There's a New Bullard Rule That Finds No Need to Raise Rates
(Bloomberg) -- Federal Reserve Bank of St. Louis President James Bullard is proposing a new monetary policy rule -- effectively the Bullard rule -- that updates popular policy guidelines such as the Taylor Rule and concludes there’s no reason to raise interest rates further.
Bullard’s benchmark adjusted the Taylor rule for developments in the past two decades, such as the weak link between the unemployment rate and inflation, the aging of the U.S. population and low inflation expectations.
“Incorporating these developments yields a modernized policy rule that suggests the current level of the policy rate is about right over the forecast horizon,’’ or the next several years, Bullard said Thursday in a speech in Memphis, Tennessee.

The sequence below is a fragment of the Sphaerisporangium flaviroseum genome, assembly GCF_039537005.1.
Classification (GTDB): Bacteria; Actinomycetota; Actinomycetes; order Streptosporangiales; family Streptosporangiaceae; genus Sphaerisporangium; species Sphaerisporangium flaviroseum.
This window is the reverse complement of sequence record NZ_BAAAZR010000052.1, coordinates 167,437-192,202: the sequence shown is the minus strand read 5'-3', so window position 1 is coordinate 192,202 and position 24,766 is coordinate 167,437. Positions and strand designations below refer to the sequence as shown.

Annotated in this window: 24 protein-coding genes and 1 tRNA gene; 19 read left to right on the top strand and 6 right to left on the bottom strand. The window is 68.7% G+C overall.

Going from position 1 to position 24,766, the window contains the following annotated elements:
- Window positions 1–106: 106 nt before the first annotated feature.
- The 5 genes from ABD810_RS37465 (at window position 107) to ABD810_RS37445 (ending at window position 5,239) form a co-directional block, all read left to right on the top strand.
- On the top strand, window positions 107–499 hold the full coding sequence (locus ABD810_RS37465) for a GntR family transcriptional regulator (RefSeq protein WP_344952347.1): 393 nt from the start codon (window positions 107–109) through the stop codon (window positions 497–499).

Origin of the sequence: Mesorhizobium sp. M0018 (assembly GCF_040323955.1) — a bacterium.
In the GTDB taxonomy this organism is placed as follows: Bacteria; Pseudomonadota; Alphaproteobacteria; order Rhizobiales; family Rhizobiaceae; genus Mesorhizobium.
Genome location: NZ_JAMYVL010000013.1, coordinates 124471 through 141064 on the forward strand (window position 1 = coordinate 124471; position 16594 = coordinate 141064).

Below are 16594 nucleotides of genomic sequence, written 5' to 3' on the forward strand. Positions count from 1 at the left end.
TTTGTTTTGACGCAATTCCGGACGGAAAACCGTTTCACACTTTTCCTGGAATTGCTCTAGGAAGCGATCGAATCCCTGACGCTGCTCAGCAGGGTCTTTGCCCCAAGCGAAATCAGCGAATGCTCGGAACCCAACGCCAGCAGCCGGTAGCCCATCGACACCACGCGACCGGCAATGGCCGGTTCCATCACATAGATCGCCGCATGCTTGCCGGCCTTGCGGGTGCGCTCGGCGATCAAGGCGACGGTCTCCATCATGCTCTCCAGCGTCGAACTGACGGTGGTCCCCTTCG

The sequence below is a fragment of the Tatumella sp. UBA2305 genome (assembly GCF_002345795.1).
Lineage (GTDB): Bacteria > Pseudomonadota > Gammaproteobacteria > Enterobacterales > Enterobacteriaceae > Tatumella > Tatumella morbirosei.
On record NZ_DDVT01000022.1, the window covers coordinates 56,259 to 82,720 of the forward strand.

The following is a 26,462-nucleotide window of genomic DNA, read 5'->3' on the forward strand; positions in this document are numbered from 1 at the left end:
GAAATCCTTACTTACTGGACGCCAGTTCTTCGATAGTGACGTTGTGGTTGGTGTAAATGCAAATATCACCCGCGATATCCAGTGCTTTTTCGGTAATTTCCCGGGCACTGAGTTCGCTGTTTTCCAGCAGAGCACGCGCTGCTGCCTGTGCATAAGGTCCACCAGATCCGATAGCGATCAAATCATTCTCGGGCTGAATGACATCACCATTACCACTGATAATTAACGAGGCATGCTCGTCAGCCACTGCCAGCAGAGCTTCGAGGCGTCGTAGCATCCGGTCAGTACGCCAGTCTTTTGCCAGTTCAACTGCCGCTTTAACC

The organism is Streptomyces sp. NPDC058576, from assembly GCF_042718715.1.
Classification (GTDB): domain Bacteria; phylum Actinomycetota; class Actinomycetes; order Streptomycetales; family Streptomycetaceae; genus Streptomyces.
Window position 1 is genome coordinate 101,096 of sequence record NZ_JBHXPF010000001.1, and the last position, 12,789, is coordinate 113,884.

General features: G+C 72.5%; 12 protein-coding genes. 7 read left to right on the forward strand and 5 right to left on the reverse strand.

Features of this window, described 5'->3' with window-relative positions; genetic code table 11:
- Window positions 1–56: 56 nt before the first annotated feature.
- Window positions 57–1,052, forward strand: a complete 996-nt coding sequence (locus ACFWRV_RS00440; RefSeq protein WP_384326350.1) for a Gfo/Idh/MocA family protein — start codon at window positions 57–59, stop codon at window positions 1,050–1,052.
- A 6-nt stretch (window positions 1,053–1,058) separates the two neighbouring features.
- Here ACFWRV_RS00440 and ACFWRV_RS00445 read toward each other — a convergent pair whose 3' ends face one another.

The Federal Open Market Committee discussed raising rates to a “restrictive’’ level, or a rate that would slow growth, at its meeting last month, according to a record of that debate released Wednesday. Fed officials projected that rates would rise to 3.4 percent by 2020, their latest forecasts show. The Fed has raised rates three times this year and has penciled in a fourth hike, which is expected in December.
Bullard has been the most dovish Fed official the past two years. He’s argued that the U.S. economy has been saddled with persistently low growth, so there is little need to raise interest rates much. His development of a rule is an effort to provide some academic justification to his viewpoint.
“The modernized version of the Taylor (1999) rule recommends a relatively subdued policy rate path over the forecast horizon -- similar to the St. Louis Fed’s recommended path,’’ Bullard said.
The Taylor Rule was developed by Stanford University professor John Taylor, who has preferred his original rule as a guideline for policy, which suggests further rate hikes are necessary.
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